Burns began this season with Kannapolis, but in his 10 outings, struggled with his control. In 17 innings for the Intimidators, he posted a 5.82 ERA and 1.82 WHIP as he surrendered 17 hits (.246 OBA) and 14 walks (16.9%) while also striking out 14. He pitched his best ball for Winston-Salem, as he compiled a 2.78 ERA and 1.18 WHIP for the Dash as he allowed 29 hits (.225 OBA) and 13 walks (8.7%) while striking out 33 in 35 2/3 innings (22.1%). Burns also spent some time in Birmingham this year, but struggled badly in six outings there (9.82 ERA, 2.05 WHIP). Interestingly, for a sidearmer, lefties hit him for a lower average than had righties at all three stops. Burns should have another opportunity to redeem himself at Birmingham this year.

Other pitchers who finished with Winston-Salem
Victor Diaz and Drew Hasler both missed the entire 2019 season due to injury.

Kannapolis Intimidators

Austin Conway
210 pounds
Age: 25

Conway actually pitched five college seasons — four with Indiana State and a final one with Louisville. He was able to do so since he was an injury redshirt for the Sycamores during his junior season in 2016. Conway saved 12 games for Indiana State in 2017, but struggled with his control for Louisville in 2018 with 17 walks in 24 innings. Partly because of those controls and also because he was a fifth–year senior who lacked leverage, Conway fell to the White Sox in the 31st round of the 2018 draft.

Conway entered 23 games for the AZL White Sox and Great Falls upon receiving his signing bonus, and combined to post a 3.00 ERA and 1.28 WHIP in 36 innings. In those innings, he ceded 32 hits (.246 OBA) and 14 walks (8.9%) while striking out 32 (20.3%).

Most of Conway’s 2019 season was spent with Kannapolis, where he pitched exceptional ball. In 26 appearances for the Intimidators totaling 34 innings, he compiled a 1.59 ERA and 1.03 WHIP with 13 saves. During that span, he relinquished just 18 hits (.155 OBA) and 17 walks (12.5%) while fanning 48 (35.3%). He struggled badly with Winston-Salem in three appearances, and that’s where he’ll be expected to begin the 2020 season. He’ll be more than 18 months older than the average Carolina League player next year, so he’ll likely move up quickly provided he throws strikes consistently. According to 2080 Baseball, Conway’s fastball runs 93-95 mph while peaking at 96; his changeup runs 86-87, while his slider (which is his out pitch) typically runs 83-86.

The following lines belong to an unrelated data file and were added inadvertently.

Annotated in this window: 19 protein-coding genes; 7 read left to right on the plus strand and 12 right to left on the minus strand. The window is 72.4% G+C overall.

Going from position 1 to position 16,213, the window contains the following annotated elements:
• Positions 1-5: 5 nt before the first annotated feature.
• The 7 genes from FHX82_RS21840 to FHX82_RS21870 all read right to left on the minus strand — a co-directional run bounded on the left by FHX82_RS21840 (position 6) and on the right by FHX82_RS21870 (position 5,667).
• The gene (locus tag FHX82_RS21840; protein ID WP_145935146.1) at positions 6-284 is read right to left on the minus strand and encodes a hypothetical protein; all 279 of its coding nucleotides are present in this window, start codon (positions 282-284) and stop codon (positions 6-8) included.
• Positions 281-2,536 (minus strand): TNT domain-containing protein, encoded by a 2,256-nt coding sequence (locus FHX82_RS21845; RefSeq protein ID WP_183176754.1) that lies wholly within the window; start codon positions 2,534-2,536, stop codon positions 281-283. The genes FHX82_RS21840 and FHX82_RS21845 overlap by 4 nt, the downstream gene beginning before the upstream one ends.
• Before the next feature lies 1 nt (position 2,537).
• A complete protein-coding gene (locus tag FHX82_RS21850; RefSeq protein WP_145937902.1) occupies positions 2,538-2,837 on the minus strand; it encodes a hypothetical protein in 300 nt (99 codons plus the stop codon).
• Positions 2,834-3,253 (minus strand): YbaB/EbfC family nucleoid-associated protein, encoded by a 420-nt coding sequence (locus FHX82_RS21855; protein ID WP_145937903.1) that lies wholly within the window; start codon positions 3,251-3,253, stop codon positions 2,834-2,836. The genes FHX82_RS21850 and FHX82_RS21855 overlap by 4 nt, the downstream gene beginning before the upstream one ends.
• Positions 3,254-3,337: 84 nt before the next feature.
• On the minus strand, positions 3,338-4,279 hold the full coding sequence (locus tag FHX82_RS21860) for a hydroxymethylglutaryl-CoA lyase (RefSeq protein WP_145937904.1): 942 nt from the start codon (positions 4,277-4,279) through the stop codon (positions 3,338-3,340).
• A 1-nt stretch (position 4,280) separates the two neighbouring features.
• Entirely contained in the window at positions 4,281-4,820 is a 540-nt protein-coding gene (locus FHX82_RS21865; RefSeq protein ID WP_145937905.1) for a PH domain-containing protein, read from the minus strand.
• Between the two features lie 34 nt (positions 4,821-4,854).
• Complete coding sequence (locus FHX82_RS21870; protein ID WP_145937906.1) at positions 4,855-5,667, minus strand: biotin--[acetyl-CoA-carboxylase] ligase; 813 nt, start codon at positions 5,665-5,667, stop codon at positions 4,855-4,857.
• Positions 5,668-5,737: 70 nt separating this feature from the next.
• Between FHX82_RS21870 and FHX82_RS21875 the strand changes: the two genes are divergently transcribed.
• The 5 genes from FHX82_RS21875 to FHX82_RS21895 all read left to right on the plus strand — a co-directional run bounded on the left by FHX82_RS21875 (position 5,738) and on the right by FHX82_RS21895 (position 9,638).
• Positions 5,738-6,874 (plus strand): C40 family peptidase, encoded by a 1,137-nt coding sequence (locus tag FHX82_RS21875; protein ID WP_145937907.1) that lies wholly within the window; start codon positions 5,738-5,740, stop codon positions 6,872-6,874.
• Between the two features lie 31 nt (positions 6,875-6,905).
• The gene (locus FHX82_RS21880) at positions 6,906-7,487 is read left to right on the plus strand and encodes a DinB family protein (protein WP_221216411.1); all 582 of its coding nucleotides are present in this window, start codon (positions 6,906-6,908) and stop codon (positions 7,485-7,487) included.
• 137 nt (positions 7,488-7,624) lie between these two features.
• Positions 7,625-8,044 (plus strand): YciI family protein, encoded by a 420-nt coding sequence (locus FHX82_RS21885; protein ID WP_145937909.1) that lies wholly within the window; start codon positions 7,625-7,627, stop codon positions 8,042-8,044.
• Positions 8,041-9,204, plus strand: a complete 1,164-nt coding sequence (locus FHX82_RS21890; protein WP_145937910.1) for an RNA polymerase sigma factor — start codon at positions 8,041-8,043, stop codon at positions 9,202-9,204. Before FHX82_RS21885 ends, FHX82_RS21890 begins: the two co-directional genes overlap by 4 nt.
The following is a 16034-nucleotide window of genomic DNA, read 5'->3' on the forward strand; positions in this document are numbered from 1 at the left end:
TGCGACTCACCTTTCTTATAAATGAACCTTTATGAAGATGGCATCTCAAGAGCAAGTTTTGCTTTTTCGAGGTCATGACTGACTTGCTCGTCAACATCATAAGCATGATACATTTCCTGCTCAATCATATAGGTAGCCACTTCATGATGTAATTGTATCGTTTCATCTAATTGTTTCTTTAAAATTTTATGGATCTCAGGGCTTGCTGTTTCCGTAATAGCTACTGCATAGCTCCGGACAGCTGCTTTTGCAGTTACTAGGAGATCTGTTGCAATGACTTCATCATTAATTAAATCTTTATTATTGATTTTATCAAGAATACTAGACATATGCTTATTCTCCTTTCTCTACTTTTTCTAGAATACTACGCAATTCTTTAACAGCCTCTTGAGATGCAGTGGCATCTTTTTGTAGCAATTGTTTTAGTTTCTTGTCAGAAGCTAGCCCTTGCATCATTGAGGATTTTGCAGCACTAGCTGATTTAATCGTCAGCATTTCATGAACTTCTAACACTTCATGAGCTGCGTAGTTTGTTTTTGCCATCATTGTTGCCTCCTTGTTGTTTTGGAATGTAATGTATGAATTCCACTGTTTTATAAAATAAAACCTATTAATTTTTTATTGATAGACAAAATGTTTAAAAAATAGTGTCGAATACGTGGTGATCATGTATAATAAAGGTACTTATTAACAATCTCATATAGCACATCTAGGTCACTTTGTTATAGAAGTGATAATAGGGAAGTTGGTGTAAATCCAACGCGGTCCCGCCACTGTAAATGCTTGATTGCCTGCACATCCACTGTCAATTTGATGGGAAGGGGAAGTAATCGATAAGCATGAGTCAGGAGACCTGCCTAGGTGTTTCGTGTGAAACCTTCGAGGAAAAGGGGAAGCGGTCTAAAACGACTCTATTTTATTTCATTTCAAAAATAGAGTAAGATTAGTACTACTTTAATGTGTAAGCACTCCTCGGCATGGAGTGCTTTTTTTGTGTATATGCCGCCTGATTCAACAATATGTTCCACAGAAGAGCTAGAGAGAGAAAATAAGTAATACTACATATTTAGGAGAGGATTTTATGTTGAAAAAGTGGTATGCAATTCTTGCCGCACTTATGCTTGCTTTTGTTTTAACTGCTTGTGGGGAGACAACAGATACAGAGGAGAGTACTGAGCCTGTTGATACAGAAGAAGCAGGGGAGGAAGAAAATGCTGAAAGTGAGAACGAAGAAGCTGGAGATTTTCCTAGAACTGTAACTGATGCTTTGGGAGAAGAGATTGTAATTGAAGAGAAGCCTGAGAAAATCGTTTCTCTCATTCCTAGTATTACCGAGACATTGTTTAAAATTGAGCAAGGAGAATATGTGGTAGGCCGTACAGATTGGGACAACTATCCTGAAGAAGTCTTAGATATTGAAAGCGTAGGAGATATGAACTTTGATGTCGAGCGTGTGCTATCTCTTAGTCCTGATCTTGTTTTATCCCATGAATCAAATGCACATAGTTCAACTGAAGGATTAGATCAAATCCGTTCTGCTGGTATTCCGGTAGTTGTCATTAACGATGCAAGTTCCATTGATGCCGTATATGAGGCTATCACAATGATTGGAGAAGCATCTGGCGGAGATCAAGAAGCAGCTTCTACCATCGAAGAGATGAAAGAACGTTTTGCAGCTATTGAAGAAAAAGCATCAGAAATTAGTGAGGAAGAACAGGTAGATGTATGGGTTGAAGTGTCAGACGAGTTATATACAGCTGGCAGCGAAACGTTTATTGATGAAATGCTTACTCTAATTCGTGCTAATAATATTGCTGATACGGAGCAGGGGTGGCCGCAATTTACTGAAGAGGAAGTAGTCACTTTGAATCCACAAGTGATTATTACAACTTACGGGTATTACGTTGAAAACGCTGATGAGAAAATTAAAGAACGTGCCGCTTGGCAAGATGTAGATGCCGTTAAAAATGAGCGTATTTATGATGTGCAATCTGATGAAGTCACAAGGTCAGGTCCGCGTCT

Caleb Freeman
190 pounds
Age: 22

Despite incredible stuff, Freeman struggled for Texas Tech largely because of his lack of control and command. His best year with the Red Raiders was his sophomore one in 2018, when he finished with a 5.18 ERA and 1.61 WHIP in 22 contests spanning 33 innings, as he allowed 35 hits and 18 walks while fanning 31. Freeman’s junior season this year saw him slip to a 6.89 ERA and 2.49 WHIP in 15 2/3 innings, as he relinquished 26 hits (.388 OBA) and 13 walks (16.3%) while also striking out 13. The White Sox drafted Freeman, however, in the 15th round with the hopes that they could help him reach his high ceiling.

Freeman did well at all three of his stops (AZL, Great Falls and Kannapolis) this year. In a combined 17 games totaling 24 2/3 innings, he saved four with a 2.19 ERA and 0.97 WHIP. In those innings, Freeman allowed just 15 hits (.170 OBA) and nine walks (8.9%) while striking out a whopping 38 batters (37.6%). It’s like he found his control and command overnight.

Just before the draft, Baseball America stated Freeman’s fastball typically runs 94-98 mph and flashes of a plus curve. However, they continued, his 20-grade control and command keeps him from taking advantage of his high-end stuff. Freeman will likely to return to Kannapolis to begin the 2020 season, as he only entered two games for the Intimidators before season’s end. If he can continue to hone both his command and control next year, expect him to move up the ranks rather quickly.

Devon Perez
200 pounds
Age: 23

Perez spent his first two seasons of college ball with Iowa Western C.C. before transferring to the University of Oklahoma for his junior and senior campaigns. While he performed respectably for the Sooners during his junior year with a 3.50 ERA and 1.20 WHIP, his numbers fell dramatically during his senior season. As a senior for the Sooners in 17 outings (13 starts) spanning 61 innings, Perez posted a 5.61 ERA and 1.54 WHIP by ceding 74 hits (.296 OBA) and 20 walks (7.2%) while striking out 43 (15.4%). As a result, he slipped to the 26th round, where the White Sox selected him in the 2018 draft.